Demolishroom: Gigantic mobile mushrooms that knock down buildings and give off "shroomanoids" which help it collect (and consume) the dead. One can easily imagine an evening's gaming revolving around ending the menace....although, once deceased the danger is increased!

Frab: Take a crab-like plant and give it both a penchant for vibrations and the skills of a thief. Then give it biological grenades.

Gun Elemental: A creature from the plane of Elemental War, gun elementals are a TPK waiting to happen. Actually, they are not waiting. They are seeking out the opportunity. But, the potential to gain an armory's worth of firearms may make the PCs seek their probable deaths anyway. Their opposte number is "the Mercy Elemental native to the plane of Unending Tranquility" - making the planar cosmology of Crawling Under a Broken Moon interesting indeed.

Lion Snakes: Gigantic snakes with lion heads, these monsters would be at home in any flavor of Dungeon Crawl Classics milieu.

Organic Data MULE (Mobile Ubiquitous LAN Extension): The creation of Anna Costa (with ideas from Claytonian), this is any creature whose DNA has been encoded to contain data. The extra DNA makes them subject to additional mutations, so that all sorts of strange MULEs can be created. Tables are provided for judges to do so, but you will want to use them to springboard your own devilish ideas.

The Posse of Perception: Author Quinn Coffman offers what, to my mind, is the strangest entry in this issue. It is a cult, which grew from a gang, and each tier of the cult is focused on a single sense. This has biological repercussions.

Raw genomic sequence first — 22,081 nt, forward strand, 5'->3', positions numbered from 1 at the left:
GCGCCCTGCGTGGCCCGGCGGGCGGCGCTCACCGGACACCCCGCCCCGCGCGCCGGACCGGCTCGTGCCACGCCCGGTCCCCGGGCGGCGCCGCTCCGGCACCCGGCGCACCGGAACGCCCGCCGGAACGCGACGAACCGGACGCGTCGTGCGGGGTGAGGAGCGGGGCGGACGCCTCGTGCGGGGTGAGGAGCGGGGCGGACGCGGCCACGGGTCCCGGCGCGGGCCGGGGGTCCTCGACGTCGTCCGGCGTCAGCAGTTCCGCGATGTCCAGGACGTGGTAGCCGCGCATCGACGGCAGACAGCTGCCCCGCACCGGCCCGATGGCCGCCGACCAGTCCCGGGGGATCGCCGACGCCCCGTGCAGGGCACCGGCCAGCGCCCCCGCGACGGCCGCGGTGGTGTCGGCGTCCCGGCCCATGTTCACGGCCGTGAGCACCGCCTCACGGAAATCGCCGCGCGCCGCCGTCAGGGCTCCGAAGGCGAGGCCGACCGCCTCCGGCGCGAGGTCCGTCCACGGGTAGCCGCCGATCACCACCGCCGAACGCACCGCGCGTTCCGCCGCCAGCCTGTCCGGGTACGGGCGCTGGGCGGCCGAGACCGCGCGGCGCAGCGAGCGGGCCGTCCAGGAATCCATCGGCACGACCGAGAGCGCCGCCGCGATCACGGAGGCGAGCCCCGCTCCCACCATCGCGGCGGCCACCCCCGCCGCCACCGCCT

Reindire: That Santa is an Umerican divinity was revealed in Crawling Under a Broken Moon #11. Naturally, the god of giving needs minions, right? These humanoid reindeer are just the ticket. "They will do their best to not harm anyone but their intended target, chosen by Santa, and they will NEVER harm a child by ANY direct or indirect action. They will hold to this even if it means dying repeatedly over the course of the mission." The adventure this brings to mind: The Tick Loves Santa mixed with The Preacher.

Tru-Pet: A 100% artificial pet from a parallel universe that never experienced the Cataclysm. If you want a PC to gain an animal companion which can remain viable for a long time, this is it. While this entry is not Blood from A Boy and His Dog, but it could be with very little work on the part of the judge. The PCs may never even know that their newest ally is a lab that was made in a lab.

Wraith Rider: "Empowered by an unknown spirit from the plane of Eternal Unrest after suffering a traumatic violent death, a murdered human may transform into a Wraith Rider." The obvious inspiration for this being is Marvelous, but the actual execution is its own thing. It fits in very well with the darkened highways of Umerica. Note also the additional plane added to those of the Crawling Under a Broken Moon cosmology.

Get It Here.

No comments:

Post a Comment

Note: only a member of this blog may post a comment.